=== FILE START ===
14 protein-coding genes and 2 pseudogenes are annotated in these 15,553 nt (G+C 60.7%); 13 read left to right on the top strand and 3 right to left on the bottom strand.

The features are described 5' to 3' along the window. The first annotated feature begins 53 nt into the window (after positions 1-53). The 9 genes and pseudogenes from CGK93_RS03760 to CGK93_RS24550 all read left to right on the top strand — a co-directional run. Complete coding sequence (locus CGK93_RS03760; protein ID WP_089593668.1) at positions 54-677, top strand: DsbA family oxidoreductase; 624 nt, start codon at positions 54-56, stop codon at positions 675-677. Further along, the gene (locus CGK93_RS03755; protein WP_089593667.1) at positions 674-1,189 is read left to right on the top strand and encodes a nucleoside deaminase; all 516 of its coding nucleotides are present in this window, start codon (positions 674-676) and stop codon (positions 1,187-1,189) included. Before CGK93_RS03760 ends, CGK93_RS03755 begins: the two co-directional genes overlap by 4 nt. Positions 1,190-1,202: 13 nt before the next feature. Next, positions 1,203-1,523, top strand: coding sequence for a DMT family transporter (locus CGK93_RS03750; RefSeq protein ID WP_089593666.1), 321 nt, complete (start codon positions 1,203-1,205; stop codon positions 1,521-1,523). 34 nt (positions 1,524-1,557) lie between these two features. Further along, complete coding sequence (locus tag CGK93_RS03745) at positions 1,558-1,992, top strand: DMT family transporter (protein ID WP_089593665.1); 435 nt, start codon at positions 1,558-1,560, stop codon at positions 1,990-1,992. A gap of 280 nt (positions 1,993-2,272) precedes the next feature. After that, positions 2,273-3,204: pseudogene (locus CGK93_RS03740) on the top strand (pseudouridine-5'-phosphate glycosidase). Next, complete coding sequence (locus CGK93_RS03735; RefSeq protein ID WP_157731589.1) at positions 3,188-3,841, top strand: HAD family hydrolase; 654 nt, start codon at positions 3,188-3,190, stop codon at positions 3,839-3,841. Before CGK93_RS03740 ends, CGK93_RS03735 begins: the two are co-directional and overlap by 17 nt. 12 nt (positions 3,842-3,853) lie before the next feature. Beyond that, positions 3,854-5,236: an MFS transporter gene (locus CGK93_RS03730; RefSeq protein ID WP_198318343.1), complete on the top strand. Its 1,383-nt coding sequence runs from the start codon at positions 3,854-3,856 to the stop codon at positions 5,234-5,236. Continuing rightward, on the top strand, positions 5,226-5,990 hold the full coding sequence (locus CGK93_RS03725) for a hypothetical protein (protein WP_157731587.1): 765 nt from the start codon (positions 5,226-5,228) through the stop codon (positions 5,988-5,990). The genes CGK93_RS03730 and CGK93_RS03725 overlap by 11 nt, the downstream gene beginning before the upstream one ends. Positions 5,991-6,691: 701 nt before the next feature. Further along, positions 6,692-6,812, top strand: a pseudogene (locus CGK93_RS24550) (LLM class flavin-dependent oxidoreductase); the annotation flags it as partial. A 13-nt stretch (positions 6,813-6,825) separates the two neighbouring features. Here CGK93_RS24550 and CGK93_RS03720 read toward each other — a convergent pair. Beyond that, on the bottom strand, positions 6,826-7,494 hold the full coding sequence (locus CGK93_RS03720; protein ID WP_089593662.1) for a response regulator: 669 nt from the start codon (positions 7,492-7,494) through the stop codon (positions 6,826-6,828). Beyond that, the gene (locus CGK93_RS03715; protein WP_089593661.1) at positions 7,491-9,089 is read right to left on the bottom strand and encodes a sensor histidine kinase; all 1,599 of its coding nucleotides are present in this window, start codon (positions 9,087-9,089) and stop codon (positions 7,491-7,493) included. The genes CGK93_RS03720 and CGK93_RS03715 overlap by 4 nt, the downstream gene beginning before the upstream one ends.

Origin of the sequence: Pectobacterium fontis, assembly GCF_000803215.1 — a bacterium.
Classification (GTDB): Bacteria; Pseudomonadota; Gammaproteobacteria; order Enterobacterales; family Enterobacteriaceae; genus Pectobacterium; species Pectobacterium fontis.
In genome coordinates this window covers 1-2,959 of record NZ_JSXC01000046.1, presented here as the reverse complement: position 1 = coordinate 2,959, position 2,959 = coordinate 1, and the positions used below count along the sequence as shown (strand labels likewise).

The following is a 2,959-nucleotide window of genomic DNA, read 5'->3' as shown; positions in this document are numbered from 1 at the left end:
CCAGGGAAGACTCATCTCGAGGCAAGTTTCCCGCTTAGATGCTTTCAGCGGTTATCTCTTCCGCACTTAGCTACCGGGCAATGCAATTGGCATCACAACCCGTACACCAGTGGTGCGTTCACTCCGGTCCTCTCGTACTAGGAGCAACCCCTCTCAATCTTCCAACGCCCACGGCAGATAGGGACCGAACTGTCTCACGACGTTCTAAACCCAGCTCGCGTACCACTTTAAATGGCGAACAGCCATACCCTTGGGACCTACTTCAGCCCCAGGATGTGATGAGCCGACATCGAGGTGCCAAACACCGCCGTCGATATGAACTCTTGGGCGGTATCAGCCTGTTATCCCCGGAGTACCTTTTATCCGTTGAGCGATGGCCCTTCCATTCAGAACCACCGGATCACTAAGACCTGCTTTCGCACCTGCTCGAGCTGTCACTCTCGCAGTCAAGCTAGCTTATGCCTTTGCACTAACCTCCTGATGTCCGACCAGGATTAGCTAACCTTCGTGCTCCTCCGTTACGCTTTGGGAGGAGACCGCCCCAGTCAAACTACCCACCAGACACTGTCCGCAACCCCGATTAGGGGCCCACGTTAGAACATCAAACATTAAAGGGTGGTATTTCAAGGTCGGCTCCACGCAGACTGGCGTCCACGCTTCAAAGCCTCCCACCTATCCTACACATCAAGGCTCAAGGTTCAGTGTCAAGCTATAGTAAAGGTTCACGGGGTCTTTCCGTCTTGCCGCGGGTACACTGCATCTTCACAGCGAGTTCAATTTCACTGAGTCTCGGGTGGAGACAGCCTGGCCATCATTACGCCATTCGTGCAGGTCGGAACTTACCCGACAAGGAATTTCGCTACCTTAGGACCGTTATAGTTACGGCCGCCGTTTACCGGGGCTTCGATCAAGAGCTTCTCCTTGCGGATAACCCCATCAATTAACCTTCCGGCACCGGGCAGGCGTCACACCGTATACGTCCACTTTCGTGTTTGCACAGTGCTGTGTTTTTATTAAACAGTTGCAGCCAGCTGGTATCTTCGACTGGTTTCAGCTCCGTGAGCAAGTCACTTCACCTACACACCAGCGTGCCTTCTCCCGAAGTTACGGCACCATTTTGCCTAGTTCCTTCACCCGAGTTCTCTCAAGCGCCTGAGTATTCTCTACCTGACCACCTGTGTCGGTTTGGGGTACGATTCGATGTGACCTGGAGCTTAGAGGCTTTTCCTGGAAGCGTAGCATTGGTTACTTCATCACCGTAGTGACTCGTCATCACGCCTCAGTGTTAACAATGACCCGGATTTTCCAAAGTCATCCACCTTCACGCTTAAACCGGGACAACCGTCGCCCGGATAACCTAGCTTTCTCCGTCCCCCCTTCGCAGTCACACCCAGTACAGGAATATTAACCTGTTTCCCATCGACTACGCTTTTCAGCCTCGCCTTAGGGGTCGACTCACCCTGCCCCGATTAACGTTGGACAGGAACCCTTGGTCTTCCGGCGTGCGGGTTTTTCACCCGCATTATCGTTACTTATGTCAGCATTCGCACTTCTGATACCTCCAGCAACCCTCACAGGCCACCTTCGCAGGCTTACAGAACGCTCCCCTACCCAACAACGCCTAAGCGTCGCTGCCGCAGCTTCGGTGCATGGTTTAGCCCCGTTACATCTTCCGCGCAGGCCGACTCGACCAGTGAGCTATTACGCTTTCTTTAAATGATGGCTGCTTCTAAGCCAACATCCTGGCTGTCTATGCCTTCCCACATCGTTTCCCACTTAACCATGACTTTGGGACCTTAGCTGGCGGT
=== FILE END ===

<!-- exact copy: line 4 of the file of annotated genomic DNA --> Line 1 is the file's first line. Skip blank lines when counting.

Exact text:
Classification (GTDB): Bacteria; Pseudomonadota; Gammaproteobacteria; order Enterobacterales; family Enterobacteriaceae; genus Pectobacterium; species Pectobacterium fontis.